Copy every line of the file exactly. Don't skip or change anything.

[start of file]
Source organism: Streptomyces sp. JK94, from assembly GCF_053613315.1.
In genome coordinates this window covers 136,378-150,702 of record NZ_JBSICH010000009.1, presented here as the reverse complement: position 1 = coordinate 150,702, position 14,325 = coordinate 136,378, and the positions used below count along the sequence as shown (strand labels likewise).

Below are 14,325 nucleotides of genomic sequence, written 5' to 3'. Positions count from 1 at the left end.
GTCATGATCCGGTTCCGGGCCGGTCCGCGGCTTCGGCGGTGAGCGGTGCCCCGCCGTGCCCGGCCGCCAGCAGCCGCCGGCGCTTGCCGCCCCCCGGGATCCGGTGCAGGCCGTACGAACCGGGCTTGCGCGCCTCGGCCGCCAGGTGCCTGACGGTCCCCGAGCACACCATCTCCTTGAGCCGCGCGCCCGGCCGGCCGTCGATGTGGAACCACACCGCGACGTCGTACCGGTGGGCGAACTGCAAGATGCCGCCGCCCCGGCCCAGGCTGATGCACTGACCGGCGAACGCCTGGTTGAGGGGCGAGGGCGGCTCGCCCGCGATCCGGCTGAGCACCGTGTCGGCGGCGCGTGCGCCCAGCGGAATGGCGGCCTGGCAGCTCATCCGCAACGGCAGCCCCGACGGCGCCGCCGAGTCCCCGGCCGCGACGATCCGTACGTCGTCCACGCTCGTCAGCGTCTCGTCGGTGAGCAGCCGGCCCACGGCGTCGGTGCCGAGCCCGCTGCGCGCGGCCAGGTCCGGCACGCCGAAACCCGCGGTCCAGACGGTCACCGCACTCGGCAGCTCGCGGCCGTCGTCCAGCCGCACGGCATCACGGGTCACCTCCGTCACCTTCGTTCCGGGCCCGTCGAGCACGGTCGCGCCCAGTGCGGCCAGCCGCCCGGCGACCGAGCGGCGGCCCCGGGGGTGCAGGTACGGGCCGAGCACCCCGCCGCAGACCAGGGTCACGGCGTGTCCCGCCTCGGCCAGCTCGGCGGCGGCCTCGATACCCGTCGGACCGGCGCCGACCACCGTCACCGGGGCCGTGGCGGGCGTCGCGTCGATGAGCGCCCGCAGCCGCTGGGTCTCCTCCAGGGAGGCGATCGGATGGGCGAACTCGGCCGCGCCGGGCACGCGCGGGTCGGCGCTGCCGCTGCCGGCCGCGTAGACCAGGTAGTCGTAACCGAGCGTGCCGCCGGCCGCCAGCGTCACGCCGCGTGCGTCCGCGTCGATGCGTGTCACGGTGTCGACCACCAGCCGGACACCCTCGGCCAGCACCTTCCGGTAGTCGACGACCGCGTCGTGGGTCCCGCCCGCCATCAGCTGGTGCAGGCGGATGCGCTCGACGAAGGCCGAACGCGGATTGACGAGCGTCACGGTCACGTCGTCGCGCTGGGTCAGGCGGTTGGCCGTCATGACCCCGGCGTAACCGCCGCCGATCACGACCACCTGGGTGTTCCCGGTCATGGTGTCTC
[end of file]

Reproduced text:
Source organism: Streptomyces sp. JK94, from assembly GCF_053613315.1.
In genome coordinates this window covers 136,378-150,702 of record NZ_JBSICH010000009.1, presented here as the reverse complement: position 1 = coordinate 150,702, position 14,325 = coordinate 136,378, and the positions used below count along the sequence as shown (strand labels likewise).

Below are 14,325 nucleotides of genomic sequence, written 5' to 3'. Positions count from 1 at the left end.
GTCATGATCCGGTTCCGGGCCGGTCCGCGGCTTCGGCGGTGAGCGGTGCCCCGCCGTGCCCGGCCGCCAGCAGCCGCCGGCGCTTGCCGCCCCCCGGGATCCGGTGCAGGCCGTACGAACCGGGCTTGCGCGCCTCGGCCGCCAGGTGCCTGACGGTCCCCGAGCACACCATCTCCTTGAGCCGCGCGCCCGGCCGGCCGTCGATGTGGAACCACACCGCGACGTCGTACCGGTGGGCGAACTGCAAGATGCCGCCGCCCCGGCCCAGGCTGATGCACTGACCGGCGAACGCCTGGTTGAGGGGCGAGGGCGGCTCGCCCGCGATCCGGCTGAGCACCGTGTCGGCGGCGCGTGCGCCCAGCGGAATGGCGGCCTGGCAGCTCATCCGCAACGGCAGCCCCGACGGCGCCGCCGAGTCCCCGGCCGCGACGATCCGTACGTCGTCCACGCTCGTCAGCGTCTCGTCGGTGAGCAGCCGGCCCACGGCGTCGGTGCCGAGCCCGCTGCGCGCGGCCAGGTCCGGCACGCCGAAACCCGCGGTCCAGACGGTCACCGCACTCGGCAGCTCGCGGCCGTCGTCCAGCCGCACGGCATCACGGGTCACCTCCGTCACCTTCGTTCCGGGCCCGTCGAGCACGGTCGCGCCCAGTGCGGCCAGCCGCCCGGCGACCGAGCGGCGGCCCCGGGGGTGCAGGTACGGGCCGAGCACCCCGCCGCAGACCAGGGTCACGGCGTGTCCCGCCTCGGCCAGCTCGGCGGCGGCCTCGATACCCGTCGGACCGGCGCCGACCACCGTCACCGGGGCCGTGGCGGGCGTCGCGTCGATGAGCGCCCGCAGCCGCTGGGTCTCCTCCAGGGAGGCGATCGGATGGGCGAACTCGGCCGCGCCGGGCACGCGCGGGTCGGCGCTGCCGCTGCCGGCCGCGTAGACCAGGTAGTCGTAACCGAGCGTGCCGCCGGCCGCCAGCGTCACGCCGCGTGCGTCCGCGTCGATGCGTGTCACGGTGTCGACCACCAGCCGGACACCCTCGGCCAGCACCTTCCGGTAGTCGACGACCGCGTCGTGGGTCCCGCCCGCCATCAGCTGGTGCAGGCGGATGCGCTCGACGAAGGCCGAACGCGGATTGACGAGCGTCACGGTCACGTCGTCGCGCTGGGTCAGGCGGTTGGCCGTCATGACCCCGGCGTAACCGCCGCCGATCACGACCACCTGGGTGTTCCCGGTCATGGTGTCTC